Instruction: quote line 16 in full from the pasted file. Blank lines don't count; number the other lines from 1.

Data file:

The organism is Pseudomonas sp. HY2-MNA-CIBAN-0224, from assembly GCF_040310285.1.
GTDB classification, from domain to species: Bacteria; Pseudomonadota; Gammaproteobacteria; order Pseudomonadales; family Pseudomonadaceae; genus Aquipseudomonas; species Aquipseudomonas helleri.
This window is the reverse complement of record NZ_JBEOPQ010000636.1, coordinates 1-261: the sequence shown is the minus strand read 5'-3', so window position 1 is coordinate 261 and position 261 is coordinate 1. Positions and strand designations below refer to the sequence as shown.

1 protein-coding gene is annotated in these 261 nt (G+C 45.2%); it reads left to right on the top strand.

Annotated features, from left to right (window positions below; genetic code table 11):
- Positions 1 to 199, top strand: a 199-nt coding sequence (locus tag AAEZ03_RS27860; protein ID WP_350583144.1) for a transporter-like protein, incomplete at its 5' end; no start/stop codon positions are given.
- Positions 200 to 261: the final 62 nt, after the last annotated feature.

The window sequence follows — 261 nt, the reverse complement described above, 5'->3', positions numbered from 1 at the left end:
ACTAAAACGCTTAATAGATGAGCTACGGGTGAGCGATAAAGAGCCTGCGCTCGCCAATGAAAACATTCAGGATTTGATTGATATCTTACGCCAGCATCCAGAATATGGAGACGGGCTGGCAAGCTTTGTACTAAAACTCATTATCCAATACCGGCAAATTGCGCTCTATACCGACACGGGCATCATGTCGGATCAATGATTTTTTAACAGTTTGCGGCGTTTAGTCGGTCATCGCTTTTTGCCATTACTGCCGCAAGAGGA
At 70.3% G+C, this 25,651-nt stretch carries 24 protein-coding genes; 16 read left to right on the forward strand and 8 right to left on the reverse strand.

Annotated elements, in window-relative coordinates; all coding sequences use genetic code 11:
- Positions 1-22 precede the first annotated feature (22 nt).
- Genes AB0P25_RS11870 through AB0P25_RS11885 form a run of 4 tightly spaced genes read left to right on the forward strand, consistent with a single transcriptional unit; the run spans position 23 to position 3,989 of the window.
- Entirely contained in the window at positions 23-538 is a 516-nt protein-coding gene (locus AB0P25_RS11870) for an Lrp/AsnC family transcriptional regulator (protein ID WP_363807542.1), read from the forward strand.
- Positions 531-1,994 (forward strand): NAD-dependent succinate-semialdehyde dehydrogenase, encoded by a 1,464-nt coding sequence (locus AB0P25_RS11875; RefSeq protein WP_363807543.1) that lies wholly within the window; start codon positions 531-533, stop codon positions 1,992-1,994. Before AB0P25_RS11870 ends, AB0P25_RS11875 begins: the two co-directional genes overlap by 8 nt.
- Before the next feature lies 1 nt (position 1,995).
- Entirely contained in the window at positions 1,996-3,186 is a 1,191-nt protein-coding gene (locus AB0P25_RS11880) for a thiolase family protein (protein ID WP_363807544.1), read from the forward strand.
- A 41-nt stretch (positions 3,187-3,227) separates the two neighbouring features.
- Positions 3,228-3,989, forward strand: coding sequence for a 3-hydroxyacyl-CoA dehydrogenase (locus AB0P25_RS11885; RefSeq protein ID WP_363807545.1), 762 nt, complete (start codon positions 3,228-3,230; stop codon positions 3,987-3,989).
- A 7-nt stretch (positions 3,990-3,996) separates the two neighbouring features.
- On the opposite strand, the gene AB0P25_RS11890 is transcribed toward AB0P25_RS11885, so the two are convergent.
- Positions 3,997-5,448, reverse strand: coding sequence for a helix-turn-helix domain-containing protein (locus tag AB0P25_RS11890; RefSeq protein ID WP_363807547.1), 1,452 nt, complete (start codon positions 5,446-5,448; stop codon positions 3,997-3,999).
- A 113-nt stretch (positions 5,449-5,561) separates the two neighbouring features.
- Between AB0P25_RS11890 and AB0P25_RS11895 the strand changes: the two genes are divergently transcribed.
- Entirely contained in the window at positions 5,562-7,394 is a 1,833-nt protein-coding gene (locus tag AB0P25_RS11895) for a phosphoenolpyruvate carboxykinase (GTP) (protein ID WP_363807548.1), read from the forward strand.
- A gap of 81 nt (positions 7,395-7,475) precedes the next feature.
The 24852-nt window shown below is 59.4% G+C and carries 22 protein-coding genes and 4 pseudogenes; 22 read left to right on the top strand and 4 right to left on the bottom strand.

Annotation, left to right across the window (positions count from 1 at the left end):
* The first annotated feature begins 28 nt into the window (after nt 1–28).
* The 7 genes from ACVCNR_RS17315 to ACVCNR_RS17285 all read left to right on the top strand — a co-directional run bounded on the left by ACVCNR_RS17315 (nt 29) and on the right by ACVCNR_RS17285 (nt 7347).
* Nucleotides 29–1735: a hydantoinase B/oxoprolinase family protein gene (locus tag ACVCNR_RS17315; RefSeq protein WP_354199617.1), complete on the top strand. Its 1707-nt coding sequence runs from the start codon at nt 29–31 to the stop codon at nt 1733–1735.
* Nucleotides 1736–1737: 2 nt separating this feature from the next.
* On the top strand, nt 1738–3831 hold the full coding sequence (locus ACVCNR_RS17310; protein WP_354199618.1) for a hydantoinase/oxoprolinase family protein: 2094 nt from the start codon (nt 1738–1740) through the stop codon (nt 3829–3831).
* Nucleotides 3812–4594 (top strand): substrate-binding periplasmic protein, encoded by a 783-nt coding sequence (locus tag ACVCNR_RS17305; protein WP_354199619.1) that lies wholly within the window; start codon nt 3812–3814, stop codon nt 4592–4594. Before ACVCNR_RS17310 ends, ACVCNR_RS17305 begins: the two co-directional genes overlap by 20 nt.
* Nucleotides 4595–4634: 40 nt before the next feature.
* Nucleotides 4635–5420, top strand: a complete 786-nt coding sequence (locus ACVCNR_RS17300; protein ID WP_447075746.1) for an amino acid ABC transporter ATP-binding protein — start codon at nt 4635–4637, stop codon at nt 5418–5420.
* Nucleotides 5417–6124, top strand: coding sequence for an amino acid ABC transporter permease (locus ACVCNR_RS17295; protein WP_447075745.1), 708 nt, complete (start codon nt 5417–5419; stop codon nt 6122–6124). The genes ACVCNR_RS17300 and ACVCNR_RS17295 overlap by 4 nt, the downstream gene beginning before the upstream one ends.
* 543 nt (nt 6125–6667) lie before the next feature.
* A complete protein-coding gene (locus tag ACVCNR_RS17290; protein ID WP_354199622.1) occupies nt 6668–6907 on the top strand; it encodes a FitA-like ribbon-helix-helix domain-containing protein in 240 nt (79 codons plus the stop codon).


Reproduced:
- Before the next feature lies 1 nt (position 1,995).